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Book Cover Smackdown! PIRATE CINEMA vs. THE ‘GEISTERS vs. LIFE ON THE PRESERVATION

Another round of book cover smackdownery today…this time with some colorful renditions of cool-sounding books

Sound off in the comments about which cover you like the best and why…

Pirate Cinema by Cory Doctorow (Titan Books)

When Trent McCauley’s obsession for making movies by reassembling footage from popular films causes his home’s internet to be cut off, it nearly destroys his family. Shamed, Trent runs away to London. A new bill threatens to criminalize even harmless internet creativity. Things look bad, but the powers-that-be haven’t entirely reckoned with the power of a gripping movie to change people’s minds…

The ‘Geisters by David Nickle (ChiZine)

When Ann LeSage was a little girl, she had an invisible friend – a poltergeist, that spoke to her with flying knives and howling winds. She called it the Insect. And with a little professional help, she contained it. And the nightmare was over, at least for a time. But the nightmare never truly ended. As Ann grew from girl into young woman, the Insect grew with her. It became more than terrifying. It became a thing of murder. Now, as she embarks on a new life married to Michael Voors, a successful young lawyer, Ann believes that she finally has the Insect under control. But there are others vying to take that control away from her. They may not know exactly what they’re dealing with, but they know they want it. They are the ‘Geisters. And in pursuing their own perverse dream, they risk spawning the most terrible nightmare of all.

Life on the Preservation by Jack Skillingstead (UK Edition, Solaris)

Inside the Seattle Preservation Dome it’s always the Fifth of October, the city caught in an endless time loop. “Reformed” graffiti artist Ian Palmer is the only one who knows the truth, and he is desperate to wake up the rest of the city before the alien Curator of this human museum erases Ian’s identity forever. Discover the reality bending SF of this new author in this astonishing story.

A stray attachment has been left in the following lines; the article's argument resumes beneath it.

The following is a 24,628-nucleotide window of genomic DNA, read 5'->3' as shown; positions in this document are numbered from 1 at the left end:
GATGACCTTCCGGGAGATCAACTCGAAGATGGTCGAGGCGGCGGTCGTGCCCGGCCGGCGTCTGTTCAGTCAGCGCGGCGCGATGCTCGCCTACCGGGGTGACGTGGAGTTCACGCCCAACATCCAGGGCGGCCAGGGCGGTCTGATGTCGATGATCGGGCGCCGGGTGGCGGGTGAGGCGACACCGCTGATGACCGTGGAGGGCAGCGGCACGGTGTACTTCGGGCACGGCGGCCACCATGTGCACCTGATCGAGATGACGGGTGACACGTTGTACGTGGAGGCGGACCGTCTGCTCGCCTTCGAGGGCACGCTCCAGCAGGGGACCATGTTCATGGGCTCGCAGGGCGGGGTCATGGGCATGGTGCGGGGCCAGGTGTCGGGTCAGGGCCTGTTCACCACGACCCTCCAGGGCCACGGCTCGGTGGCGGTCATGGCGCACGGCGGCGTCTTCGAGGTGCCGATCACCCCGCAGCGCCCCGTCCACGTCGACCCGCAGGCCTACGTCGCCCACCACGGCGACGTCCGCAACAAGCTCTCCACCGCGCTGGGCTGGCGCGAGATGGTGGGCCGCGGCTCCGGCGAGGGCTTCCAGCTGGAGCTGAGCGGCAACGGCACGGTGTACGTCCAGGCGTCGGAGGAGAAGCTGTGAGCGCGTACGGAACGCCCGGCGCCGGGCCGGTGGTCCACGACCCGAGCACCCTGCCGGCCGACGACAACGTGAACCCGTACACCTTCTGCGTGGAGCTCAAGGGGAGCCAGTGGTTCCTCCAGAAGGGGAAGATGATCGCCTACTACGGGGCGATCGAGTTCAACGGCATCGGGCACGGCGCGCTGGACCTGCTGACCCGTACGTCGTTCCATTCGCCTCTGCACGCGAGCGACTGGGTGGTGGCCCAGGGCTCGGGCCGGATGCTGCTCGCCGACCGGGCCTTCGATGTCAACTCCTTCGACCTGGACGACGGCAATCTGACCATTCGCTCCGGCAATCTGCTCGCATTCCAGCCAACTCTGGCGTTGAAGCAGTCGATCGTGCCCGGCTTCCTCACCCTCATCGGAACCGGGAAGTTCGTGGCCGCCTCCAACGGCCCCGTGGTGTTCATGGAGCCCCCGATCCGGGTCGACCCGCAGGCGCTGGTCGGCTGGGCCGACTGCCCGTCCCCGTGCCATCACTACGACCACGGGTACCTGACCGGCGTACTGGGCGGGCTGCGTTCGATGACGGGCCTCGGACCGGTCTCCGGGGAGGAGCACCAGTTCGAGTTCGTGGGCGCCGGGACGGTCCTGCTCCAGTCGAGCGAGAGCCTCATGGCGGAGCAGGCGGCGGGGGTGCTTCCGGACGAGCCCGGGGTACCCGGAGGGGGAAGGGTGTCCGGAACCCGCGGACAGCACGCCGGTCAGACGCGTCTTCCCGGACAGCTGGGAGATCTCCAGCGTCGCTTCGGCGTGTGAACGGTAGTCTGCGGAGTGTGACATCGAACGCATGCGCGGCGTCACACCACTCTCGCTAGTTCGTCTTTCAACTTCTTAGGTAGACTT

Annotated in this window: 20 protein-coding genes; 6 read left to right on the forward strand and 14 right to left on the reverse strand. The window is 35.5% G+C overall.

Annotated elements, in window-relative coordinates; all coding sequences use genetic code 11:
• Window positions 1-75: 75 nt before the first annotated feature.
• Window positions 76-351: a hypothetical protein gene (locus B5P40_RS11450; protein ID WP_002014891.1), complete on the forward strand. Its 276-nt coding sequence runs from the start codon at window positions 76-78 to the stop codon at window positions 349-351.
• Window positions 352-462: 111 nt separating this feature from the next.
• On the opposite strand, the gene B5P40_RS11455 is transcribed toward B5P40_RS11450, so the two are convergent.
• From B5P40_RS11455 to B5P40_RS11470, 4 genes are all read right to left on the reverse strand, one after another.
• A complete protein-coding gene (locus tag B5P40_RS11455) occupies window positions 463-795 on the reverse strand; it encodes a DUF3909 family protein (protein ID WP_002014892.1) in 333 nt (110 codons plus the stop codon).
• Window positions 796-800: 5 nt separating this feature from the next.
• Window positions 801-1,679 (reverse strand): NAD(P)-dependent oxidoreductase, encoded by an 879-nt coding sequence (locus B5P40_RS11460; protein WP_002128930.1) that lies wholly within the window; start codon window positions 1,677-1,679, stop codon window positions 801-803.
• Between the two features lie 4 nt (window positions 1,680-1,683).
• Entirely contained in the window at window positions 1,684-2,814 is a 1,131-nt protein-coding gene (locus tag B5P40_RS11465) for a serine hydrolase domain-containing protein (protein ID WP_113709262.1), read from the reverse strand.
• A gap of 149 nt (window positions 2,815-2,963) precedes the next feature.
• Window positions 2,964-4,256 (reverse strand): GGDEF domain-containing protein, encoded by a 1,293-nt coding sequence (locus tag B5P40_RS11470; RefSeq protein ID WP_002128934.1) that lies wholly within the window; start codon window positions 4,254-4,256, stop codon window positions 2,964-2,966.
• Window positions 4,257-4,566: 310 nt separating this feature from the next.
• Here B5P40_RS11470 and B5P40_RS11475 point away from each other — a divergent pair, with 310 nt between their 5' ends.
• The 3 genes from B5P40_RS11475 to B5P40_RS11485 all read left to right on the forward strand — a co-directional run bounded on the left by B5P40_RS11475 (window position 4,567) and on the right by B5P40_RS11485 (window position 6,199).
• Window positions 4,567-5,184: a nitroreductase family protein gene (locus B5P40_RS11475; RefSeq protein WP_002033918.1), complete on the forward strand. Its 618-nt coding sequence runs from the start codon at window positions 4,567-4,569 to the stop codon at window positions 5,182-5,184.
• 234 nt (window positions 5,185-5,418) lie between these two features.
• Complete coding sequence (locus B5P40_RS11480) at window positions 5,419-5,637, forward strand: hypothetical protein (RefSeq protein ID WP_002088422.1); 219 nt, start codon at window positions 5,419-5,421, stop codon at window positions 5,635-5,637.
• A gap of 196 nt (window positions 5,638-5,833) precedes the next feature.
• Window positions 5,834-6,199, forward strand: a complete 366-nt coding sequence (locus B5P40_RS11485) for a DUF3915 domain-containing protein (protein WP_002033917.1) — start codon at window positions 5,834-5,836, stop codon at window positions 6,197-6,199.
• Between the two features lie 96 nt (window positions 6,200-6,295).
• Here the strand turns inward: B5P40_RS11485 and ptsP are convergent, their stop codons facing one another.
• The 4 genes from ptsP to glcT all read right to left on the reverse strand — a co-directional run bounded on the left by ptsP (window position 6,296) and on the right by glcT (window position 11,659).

Inside the Seattle Preservation Dome it’s always the Fifth of October, the city caught in an endless time loop. “Reformed” graffiti artist Ian Palmer is the only one who knows the truth, and he is desperate to wake up the rest of the city before the alien Curator of this human museum erases Ian’s identity forever. Outside the Dome the world lies in apocalyptic ruin. Small town teenager Kylie is one of the few survivors to escape both the initial shock wave and the effects of the poison rains that follow. Now she must make her way across the blasted lands pursued by a mad priest and menaced by skin-and-bone things that might once have been human. Her destination is the Preservation, and her mission is to destroy it. But once inside, she meets Ian, and together they discover that Preservation reality is even stranger than it already appears.

About John DeNardo (13013 Articles)
John DeNardo is the Managing Editor at SF Signal and a columnist at Kirkus Reviews. He also likes bagels. So there.

7 Comments on Book Cover Smackdown! PIRATE CINEMA vs. THE ‘GEISTERS vs. LIFE ON THE PRESERVATION

  1. Pirate Cinema, hands down.

    The ‘Geisters has an interesting illustration, but Pirate Cinema catches your eye: compelling concept and excellent composition. And Life on the Preservation… looks to me like a marketing book or something.

  2. Love all three. The ‘geisters has the coolest art – best bookcover as collectable artifact… but Pirate Cinema is perfect for thumbnails and online stores. All in all – I’d prefer to own the ‘geisters but for long term online sales (ie: if it was a cover of my book), Cory’s cover rocks.

  3. I like Pirate Cinema very much. It has that retro-poster look that is all the rage right now and the color choices work great. The cover would sell me that book.

  4. Much as I like Cory’s cover, The ‘Geisters looks the coolest and most arresting. It’d be the one I picked up first, because I’d want to know–WTF is that thing on the cover? Granted, I am biased, but there you go.

  5. I actually like all three covers for very different reasons, which seems appropriate since from a marketing perspective these covers are intended to speak, and appeal, to vastly different audiences (also worth noting that the Titan Books cover for Pirate Cinema is more appropriate to its intended audience than the Tor cover – which I still quite like, but this one is much better marketing). Based on personal preference, I agree with Dale that The Geisters has the best art, but then Erik Mohr’s work is always spectacular, so I’m a little biased 🙂

  6. Klaudia B // April 22, 2013 at 4:55 pm //

    The ‘Geisters has the best book cover, not only because I like simple cover designs and blue things tend to draw my eye more, but because the image is really interesting. I like the fact you have to look at the cover longer before figuring it out.

    I find Pirate Cinema too crowded at the bottom, and it bothers me that you have to hunt for the title of the book (not being familiar with the author), which is already competing in that small space. The image is appealing though.

    Even though Life on the Preservation is blue and relatively simple, the image isn’t very engaging and there’s nothing special about it that would make me pick it up.

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